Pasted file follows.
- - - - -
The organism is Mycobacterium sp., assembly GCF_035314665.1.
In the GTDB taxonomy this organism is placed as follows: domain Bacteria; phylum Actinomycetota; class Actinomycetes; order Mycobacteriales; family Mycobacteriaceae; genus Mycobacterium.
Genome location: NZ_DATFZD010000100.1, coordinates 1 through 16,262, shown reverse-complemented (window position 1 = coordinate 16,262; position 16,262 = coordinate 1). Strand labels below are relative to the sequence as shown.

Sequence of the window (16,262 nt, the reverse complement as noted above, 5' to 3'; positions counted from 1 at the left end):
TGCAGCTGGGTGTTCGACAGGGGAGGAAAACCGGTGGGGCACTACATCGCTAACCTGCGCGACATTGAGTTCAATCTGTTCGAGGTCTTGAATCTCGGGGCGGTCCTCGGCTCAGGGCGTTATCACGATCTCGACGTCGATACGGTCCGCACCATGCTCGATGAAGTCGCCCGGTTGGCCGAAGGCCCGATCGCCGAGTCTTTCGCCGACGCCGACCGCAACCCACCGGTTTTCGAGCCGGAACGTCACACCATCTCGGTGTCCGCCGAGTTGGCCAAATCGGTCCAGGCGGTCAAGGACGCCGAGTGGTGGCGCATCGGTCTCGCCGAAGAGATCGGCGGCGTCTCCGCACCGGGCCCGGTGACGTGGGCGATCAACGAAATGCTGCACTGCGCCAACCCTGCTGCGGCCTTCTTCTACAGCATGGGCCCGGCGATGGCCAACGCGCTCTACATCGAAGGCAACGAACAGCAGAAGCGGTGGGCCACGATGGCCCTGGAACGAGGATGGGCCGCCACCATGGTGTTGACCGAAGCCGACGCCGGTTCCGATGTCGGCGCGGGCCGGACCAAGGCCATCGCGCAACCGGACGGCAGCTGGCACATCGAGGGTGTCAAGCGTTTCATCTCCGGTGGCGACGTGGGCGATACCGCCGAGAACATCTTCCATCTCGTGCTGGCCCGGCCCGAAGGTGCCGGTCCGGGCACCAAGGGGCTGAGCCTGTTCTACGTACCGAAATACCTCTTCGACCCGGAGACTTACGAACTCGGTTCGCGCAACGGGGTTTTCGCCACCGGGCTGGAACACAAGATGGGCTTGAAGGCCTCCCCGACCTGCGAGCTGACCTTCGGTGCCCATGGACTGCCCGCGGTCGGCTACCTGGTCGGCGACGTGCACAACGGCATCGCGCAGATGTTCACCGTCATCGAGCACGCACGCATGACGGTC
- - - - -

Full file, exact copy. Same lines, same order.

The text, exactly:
The organism is Mycobacterium sp., assembly GCF_035314665.1.
In the GTDB taxonomy this organism is placed as follows: domain Bacteria; phylum Actinomycetota; class Actinomycetes; order Mycobacteriales; family Mycobacteriaceae; genus Mycobacterium.
Genome location: NZ_DATFZD010000100.1, coordinates 1 through 16,262, shown reverse-complemented (window position 1 = coordinate 16,262; position 16,262 = coordinate 1). Strand labels below are relative to the sequence as shown.

Sequence of the window (16,262 nt, the reverse complement as noted above, 5' to 3'; positions counted from 1 at the left end):
TGCAGCTGGGTGTTCGACAGGGGAGGAAAACCGGTGGGGCACTACATCGCTAACCTGCGCGACATTGAGTTCAATCTGTTCGAGGTCTTGAATCTCGGGGCGGTCCTCGGCTCAGGGCGTTATCACGATCTCGACGTCGATACGGTCCGCACCATGCTCGATGAAGTCGCCCGGTTGGCCGAAGGCCCGATCGCCGAGTCTTTCGCCGACGCCGACCGCAACCCACCGGTTTTCGAGCCGGAACGTCACACCATCTCGGTGTCCGCCGAGTTGGCCAAATCGGTCCAGGCGGTCAAGGACGCCGAGTGGTGGCGCATCGGTCTCGCCGAAGAGATCGGCGGCGTCTCCGCACCGGGCCCGGTGACGTGGGCGATCAACGAAATGCTGCACTGCGCCAACCCTGCTGCGGCCTTCTTCTACAGCATGGGCCCGGCGATGGCCAACGCGCTCTACATCGAAGGCAACGAACAGCAGAAGCGGTGGGCCACGATGGCCCTGGAACGAGGATGGGCCGCCACCATGGTGTTGACCGAAGCCGACGCCGGTTCCGATGTCGGCGCGGGCCGGACCAAGGCCATCGCGCAACCGGACGGCAGCTGGCACATCGAGGGTGTCAAGCGTTTCATCTCCGGTGGCGACGTGGGCGATACCGCCGAGAACATCTTCCATCTCGTGCTGGCCCGGCCCGAAGGTGCCGGTCCGGGCACCAAGGGGCTGAGCCTGTTCTACGTACCGAAATACCTCTTCGACCCGGAGACTTACGAACTCGGTTCGCGCAACGGGGTTTTCGCCACCGGGCTGGAACACAAGATGGGCTTGAAGGCCTCCCCGACCTGCGAGCTGACCTTCGGTGCCCATGGACTGCCCGCGGTCGGCTACCTGGTCGGCGACGTGCACAACGGCATCGCGCAGATGTTCACCGTCATCGAGCACGCACGCATGACGGTC